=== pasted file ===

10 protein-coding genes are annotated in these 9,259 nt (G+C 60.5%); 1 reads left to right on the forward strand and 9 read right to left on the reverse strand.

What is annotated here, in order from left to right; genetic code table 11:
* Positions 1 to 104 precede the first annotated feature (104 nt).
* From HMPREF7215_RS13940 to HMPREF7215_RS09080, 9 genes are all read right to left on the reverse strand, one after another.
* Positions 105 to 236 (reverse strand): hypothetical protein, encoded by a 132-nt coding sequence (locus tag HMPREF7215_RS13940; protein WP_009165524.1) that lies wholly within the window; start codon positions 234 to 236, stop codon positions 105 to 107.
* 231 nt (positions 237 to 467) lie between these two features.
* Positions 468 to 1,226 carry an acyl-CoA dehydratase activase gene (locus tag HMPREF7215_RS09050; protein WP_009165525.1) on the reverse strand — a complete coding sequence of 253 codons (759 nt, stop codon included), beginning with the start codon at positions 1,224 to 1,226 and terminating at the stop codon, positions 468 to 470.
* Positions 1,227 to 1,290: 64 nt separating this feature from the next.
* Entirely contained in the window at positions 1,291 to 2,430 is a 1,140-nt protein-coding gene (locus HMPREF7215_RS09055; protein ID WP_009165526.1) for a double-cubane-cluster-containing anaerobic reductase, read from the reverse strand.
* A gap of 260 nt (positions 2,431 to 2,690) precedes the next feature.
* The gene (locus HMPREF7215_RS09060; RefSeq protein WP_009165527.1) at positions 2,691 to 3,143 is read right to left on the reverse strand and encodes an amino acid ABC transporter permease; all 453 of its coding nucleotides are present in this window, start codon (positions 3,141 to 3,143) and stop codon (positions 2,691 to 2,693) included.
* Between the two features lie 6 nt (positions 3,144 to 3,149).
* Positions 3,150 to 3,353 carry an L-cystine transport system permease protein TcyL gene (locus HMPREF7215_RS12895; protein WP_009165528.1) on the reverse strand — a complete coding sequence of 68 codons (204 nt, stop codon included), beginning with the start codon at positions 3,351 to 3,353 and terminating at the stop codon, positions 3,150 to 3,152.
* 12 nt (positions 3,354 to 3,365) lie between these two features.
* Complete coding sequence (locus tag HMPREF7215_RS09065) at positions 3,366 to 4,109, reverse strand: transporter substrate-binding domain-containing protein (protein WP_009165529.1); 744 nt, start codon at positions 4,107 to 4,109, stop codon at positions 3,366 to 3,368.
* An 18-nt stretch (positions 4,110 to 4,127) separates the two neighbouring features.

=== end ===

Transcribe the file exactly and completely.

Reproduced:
10 protein-coding genes are annotated in these 9,259 nt (G+C 60.5%); 1 reads left to right on the forward strand and 9 read right to left on the reverse strand.

What is annotated here, in order from left to right; genetic code table 11:
* Positions 1 to 104 precede the first annotated feature (104 nt).
* From HMPREF7215_RS13940 to HMPREF7215_RS09080, 9 genes are all read right to left on the reverse strand, one after another.
* Positions 105 to 236 (reverse strand): hypothetical protein, encoded by a 132-nt coding sequence (locus tag HMPREF7215_RS13940; protein WP_009165524.1) that lies wholly within the window; start codon positions 234 to 236, stop codon positions 105 to 107.
* 231 nt (positions 237 to 467) lie between these two features.
* Positions 468 to 1,226 carry an acyl-CoA dehydratase activase gene (locus tag HMPREF7215_RS09050; protein WP_009165525.1) on the reverse strand — a complete coding sequence of 253 codons (759 nt, stop codon included), beginning with the start codon at positions 1,224 to 1,226 and terminating at the stop codon, positions 468 to 470.
* Positions 1,227 to 1,290: 64 nt separating this feature from the next.
* Entirely contained in the window at positions 1,291 to 2,430 is a 1,140-nt protein-coding gene (locus HMPREF7215_RS09055; protein ID WP_009165526.1) for a double-cubane-cluster-containing anaerobic reductase, read from the reverse strand.
* A gap of 260 nt (positions 2,431 to 2,690) precedes the next feature.
* The gene (locus HMPREF7215_RS09060; RefSeq protein WP_009165527.1) at positions 2,691 to 3,143 is read right to left on the reverse strand and encodes an amino acid ABC transporter permease; all 453 of its coding nucleotides are present in this window, start codon (positions 3,141 to 3,143) and stop codon (positions 2,691 to 2,693) included.
* Between the two features lie 6 nt (positions 3,144 to 3,149).
* Positions 3,150 to 3,353 carry an L-cystine transport system permease protein TcyL gene (locus HMPREF7215_RS12895; protein WP_009165528.1) on the reverse strand — a complete coding sequence of 68 codons (204 nt, stop codon included), beginning with the start codon at positions 3,351 to 3,353 and terminating at the stop codon, positions 3,150 to 3,152.
* 12 nt (positions 3,354 to 3,365) lie between these two features.
* Complete coding sequence (locus tag HMPREF7215_RS09065) at positions 3,366 to 4,109, reverse strand: transporter substrate-binding domain-containing protein (protein WP_009165529.1); 744 nt, start codon at positions 4,107 to 4,109, stop codon at positions 3,366 to 3,368.
* An 18-nt stretch (positions 4,110 to 4,127) separates the two neighbouring features.